If last night’s opening scene of The Americans was the first time a bathtub had been prominently featured this season, it would be easy to take the events of the scene at face value. After all, Paige (Holly Taylor) had lobbied hard and received permission from her parents to become baptized by Pastor Tim (Kelly AuCoin). But in a season that has had more bathtubs than an ‘80s Prince video, it’s reasonable to assume that the creators had something more in mind. Sure enough, right after Paige takes the plunge for Jesus, she emerges in a manner that cinematically recalls a shot from earlier in the season when Elizabeth (Keri Russell), also taking a bath, comes up for air. This similarity gives a more ominous element to last week’s scene of Elizabeth furiously scrubbing the Jennings’ tub. Is she cleaning it, not for herself, but for Paige, in preparation for another type of conversion? By the end of the “Born Again,” it appears that this is indeed the case. Paige is on the path to be transformed, only it’s not in Jesus’s image as she originally expected, but in her mother’s.
Before Elizabeth makes her move on Paige, Philip (Matthew Rhys) tries his best to warn Paige of what’s coming (as Paige distractedly replaces her Rick Springfield poster for one of Paris. One can’t help but wonder if this is foreshadowing of the eventual spinoff, The Americans in Paris. Get it? Okay, moving on.) by telling her to stay true to herself, even if the people pressuring her have her best interest at heart. Philip’s counsel is not only appropriate for Paige (though she is understandably confused by his crypticness) but for other characters in “Born Again,” as well, many who find themselves being subtly manipulated by those close to them.
Though Philip is unsuccessful at pushing the right buttons with Paige, he is a master when it comes to Kimberly (Julia Garner). The Kimberly and Paige storylines continue to roll down parallel tracks when Kimberly asks Philip to—wait for it—take a bath with her! (after “Born Again,” it might be time to start letting these two plots diverge a little bit before we all get run over by symbolic, parallel trains). Philip declines the invitation, and also the ensuing proposition Kimberly makes. Julia Garner’s reaction to Philip’s rejection, “Did I do something wrong?,” captures all the awkwardness, insecurity, and confusion of being an adolescent (even a rebellious one). Philip’s response, to let her down easy by telling her that she is perfect, is equally tender, and only one that the father of a teenage girl could conjure. Their final scene together, praying over James/Philip’s son, is equally touching and offers a surprising potential twist. The decision to pray is not out of the blue, as prayer is referenced earlier by Paige and Elizabeth on the other train track. Though Philip was using it as a tool to hold off Kimberly’s advances, he seems genuinely moved. Perhaps it will be Philip, who we know “has a conscience,” that will eventually find religion.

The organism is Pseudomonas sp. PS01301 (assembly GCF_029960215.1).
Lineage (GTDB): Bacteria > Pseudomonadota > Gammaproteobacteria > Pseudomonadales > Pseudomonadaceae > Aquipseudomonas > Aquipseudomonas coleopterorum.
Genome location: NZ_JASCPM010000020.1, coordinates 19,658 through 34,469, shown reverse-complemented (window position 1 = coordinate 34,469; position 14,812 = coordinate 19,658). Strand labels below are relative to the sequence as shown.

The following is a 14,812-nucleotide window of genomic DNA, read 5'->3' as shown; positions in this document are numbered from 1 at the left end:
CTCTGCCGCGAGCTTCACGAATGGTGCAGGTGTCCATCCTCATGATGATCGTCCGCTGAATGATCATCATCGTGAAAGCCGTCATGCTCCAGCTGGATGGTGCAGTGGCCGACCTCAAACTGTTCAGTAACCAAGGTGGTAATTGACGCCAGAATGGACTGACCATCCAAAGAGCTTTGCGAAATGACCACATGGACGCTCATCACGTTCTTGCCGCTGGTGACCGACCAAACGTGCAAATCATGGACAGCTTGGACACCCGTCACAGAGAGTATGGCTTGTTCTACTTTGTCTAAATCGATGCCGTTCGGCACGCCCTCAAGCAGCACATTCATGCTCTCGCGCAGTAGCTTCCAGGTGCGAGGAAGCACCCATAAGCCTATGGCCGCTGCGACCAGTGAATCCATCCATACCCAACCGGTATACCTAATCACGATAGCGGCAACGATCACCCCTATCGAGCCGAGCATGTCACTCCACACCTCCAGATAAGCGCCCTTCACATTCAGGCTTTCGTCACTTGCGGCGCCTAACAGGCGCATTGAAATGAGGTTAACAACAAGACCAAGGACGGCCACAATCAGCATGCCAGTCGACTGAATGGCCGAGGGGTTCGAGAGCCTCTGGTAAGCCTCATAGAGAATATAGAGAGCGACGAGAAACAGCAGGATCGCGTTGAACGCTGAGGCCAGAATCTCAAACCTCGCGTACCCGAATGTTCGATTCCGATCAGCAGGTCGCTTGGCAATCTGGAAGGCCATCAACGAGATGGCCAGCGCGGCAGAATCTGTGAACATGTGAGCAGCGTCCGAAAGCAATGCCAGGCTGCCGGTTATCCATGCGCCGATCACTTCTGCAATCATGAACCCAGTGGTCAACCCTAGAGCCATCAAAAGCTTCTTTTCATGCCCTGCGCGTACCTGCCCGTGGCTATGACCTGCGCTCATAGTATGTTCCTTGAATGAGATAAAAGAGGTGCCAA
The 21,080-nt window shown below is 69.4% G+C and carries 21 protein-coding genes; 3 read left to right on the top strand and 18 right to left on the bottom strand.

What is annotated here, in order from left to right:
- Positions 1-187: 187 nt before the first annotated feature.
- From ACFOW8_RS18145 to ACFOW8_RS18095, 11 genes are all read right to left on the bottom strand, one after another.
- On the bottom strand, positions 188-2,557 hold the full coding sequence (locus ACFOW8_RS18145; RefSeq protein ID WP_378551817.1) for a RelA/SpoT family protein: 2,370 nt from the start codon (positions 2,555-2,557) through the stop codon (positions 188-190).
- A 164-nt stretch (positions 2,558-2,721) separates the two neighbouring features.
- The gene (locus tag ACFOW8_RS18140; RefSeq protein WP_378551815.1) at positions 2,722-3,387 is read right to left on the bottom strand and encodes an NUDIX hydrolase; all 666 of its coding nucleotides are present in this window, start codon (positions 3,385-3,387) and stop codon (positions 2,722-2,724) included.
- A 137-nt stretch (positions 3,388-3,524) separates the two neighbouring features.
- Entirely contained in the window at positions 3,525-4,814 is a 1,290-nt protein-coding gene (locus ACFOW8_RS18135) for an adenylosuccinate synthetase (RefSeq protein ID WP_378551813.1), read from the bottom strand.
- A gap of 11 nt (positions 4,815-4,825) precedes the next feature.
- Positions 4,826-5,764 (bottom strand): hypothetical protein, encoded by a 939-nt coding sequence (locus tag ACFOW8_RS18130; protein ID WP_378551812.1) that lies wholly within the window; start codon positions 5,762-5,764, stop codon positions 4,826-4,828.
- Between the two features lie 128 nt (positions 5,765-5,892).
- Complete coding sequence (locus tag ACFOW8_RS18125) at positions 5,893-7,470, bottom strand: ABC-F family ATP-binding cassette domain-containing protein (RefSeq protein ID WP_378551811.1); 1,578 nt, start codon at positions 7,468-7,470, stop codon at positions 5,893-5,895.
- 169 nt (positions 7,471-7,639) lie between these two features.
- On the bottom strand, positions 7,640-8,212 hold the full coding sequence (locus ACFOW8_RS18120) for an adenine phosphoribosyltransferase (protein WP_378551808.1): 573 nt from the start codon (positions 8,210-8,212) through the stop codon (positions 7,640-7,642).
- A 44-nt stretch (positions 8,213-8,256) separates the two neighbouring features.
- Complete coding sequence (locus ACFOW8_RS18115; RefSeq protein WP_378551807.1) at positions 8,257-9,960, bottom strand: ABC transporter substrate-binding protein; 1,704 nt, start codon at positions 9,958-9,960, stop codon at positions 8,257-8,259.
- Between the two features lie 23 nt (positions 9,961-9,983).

While Philip and Kimberly pray, Elizabeth—at Gabriel’s (Frank Langella) prompting—brings Paige to her holy ground, D.C.’s inner city, in order to begin prepping her for the second-generation illegals program. Those of us expecting Elizabeth to abruptly reveal their family secret to Paige were disappointed. It turns out that Elizabeth is a master manipulator herself, and that Paige’s initiation will be of the boiling frog variety (yes, more water metaphors). I’m not sure if this technique will be more or less painful to watch as a viewer, as Paige’s transformation will become a brainwashing instead of a conscious decision, but it does seem more likely to be successful. Elizabeth has learned well from Gabriel.
Nina (Annet Mahendru) is another character given a new life, only hers is brought on by her manipulation of Evi. By sharing intimate details of her life, Nina gets Evi (Katja Herbers) to admit that she knew what was in the package her boyfriend had her deliver. If only Evi could have heard Philip’s advice not to trust those who seem to have your best interest at heart she might not have been taken away (though where they are taking her that is worse than her current lodging I can’t imagine). Nina, feeling guilty about what she’s done, can’t look as Evi is dragged off. But let’s not judge Nina too quickly. I give the writers credit for asking, in the starkest of terms, what would you do to survive?
Finally, it seems that Stan (Noah Emmerich) might also be given a rebirth with Sandra (Susan Misner), when the death of an old friend brings them together. Matthew’s (Danny Flaherty) hopeful look watching them bond tells you he’s rooting for them, too. Don’t screw this up, Stan, like I know you subconsciously want to!
Other notable events from “Born Again”:
The Hans (Peter Mark Kendall) storyline advances, setting up a new operation inside the anti-apartheid movement.
I never knew a Scrabble game could be so tension-filled, but every Gabriel conversation is soaked in subterfuge (that’s a 16 point play, 28 with the Double Word).
Tori (Callie Thorne) tells Henry about how EST has helped her recover from a rough childhood. Though she doesn’t say it, I assume she’s also recovering from a rough marriage to this guy.
Martha (Alison Wright) and Agent Aderholt (Brandon J. Dirden) continue their sizzling flirtation over interoffice correspondence.
Now, for the big decision: a bath or Dark Side of the Moon? Why not both?
Read all of Court Haslett's posts for Criminal Element.